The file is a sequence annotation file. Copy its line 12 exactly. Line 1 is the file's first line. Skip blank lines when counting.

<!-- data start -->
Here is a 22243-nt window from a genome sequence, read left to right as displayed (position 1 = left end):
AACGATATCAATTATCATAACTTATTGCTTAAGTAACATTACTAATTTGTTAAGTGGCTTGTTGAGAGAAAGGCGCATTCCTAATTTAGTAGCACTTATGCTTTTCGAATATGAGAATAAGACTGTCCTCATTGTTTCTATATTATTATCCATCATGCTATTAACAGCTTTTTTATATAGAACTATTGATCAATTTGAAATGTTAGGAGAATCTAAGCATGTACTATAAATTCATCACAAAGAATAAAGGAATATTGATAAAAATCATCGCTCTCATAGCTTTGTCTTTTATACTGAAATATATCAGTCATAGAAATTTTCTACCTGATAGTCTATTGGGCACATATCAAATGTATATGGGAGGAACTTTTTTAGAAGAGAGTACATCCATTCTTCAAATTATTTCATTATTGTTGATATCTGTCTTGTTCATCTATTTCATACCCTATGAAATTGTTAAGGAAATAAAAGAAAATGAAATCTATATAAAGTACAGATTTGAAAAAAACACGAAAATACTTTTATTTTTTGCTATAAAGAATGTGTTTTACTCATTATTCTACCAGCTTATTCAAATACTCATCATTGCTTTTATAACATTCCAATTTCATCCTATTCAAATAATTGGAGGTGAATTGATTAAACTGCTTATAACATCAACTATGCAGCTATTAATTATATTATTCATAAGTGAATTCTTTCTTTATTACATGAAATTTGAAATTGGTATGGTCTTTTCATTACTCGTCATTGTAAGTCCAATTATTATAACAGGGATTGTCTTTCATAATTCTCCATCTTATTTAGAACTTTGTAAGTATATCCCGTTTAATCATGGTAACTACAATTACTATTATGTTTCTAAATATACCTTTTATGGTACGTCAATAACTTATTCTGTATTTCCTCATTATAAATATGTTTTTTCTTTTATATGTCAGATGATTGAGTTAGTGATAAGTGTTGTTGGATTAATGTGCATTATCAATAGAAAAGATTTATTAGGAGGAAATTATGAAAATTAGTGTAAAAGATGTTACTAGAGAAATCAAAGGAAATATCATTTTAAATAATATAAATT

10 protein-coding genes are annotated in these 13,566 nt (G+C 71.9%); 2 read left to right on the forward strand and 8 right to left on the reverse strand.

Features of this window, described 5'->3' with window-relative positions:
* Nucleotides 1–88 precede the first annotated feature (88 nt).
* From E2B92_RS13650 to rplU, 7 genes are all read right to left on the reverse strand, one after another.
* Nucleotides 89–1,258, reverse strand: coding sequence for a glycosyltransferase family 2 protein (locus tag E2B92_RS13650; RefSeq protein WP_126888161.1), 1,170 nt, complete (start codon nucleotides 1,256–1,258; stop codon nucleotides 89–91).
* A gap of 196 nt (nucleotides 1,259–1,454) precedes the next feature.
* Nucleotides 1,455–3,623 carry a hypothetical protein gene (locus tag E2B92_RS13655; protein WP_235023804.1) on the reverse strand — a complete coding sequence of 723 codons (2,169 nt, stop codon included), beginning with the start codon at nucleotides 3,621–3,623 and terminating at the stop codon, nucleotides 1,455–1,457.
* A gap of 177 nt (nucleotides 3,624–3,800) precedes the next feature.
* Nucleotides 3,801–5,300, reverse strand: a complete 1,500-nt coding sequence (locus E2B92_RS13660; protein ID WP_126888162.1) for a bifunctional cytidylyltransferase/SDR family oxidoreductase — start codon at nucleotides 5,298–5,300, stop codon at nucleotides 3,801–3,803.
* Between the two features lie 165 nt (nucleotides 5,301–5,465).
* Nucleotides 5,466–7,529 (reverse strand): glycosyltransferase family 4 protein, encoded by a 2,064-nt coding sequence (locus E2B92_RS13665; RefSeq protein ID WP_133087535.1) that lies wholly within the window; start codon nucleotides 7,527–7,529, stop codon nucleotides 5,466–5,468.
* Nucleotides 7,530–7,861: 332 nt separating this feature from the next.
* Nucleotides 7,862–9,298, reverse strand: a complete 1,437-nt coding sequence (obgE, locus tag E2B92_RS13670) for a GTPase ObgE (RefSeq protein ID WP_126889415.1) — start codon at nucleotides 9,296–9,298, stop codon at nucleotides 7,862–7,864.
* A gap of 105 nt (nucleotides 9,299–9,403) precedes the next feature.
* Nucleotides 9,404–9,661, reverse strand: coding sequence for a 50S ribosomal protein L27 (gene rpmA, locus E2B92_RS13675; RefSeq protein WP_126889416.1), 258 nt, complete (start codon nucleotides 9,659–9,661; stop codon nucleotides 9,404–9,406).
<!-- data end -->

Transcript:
* Between the two features lie 165 nt (nucleotides 5,301–5,465).